The Economic Legacy of Hugo Chávez


Although it is too soon to assess late Venezuelan President Hugo Chavez’s political legacy, we argue that taking an economic perspective allows for three important conclusions to emerge: (1) his rise to power can be largely explained by the abysmal economic performance of his predecessors; (2) the consolidation of his rule is partly the result of spectacular increases in private consumption generated by wildly expansionary policies in the context of price and exchange rate controls; and (3) Chavez passed away leaving his political heir holding the bag of financial excess and his countrymen at large the much heavier legacy of paying the price of his political success.

About the Authors

Foto_SantosMiguel Angel Santos was the head of the Macroeconomic Policy Team for presidential candidate Henrique Capriles in the Venezuelan elections of 2012. He has more than twelve years of executive experience doing business development and corporate finance in Latin America, working for large family holdings, multinational companies, and investment banks. He is an Adjunct Professor at the Center of Finance of Instituto de Estudios Superiores en Administración (IESA) in Caracas and writes a weekly column at El Universal, Venezuela’s oldest nationwide newspaper. Angel holds two MSc degrees, in economics and finance and in specialized economic analysis, both from Universitat Pompeu Fabra, and has also earned the right to use the Chartered Financial Analyst (CFA) designation.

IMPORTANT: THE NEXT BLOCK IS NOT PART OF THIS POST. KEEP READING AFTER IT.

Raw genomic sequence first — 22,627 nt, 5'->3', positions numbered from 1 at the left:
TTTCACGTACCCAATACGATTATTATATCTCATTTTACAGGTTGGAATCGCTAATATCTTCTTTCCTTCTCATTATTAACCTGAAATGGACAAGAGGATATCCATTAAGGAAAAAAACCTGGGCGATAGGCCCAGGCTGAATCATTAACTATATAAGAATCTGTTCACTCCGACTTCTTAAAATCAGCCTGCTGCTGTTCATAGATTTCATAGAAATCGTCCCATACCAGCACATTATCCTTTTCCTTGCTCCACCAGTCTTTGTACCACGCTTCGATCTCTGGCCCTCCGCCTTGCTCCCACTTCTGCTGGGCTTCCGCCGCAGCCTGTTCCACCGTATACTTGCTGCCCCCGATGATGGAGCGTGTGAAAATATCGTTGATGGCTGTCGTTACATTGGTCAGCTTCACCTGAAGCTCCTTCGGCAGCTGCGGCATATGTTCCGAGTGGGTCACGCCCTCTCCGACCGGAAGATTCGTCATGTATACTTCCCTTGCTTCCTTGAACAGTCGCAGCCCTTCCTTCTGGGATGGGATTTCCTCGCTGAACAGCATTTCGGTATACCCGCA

Screen Shot 2015-05-01 at 11.09.15 AMRicardo Villasmil was head of Public Policy of during Henrique Capriles’ bid for the Venezuelan presidency in 2012. He is Professor of development economics at Universidad Católica Andrés Bello and of macroeconomics at the Instituto de Estudios Superiores de Administración (IESA), as well as a private strategy consultant. He is a 2014 Mason Fellow from Harvard University and holds a PhD in Economics from Texas A&M University and an MBA from IESA.

He is a currently an Edward S. Mason Fellow at the John F. Kennedy School of Government at Harvard University and a PhD in economics candidate at Universidad de Barcelona.


The authors would like to thank Ricardo Hausmann and Richard Cooper for their thoughtful comments, as well as Emily Conrad for superb editing. The usual disclaimers apply.

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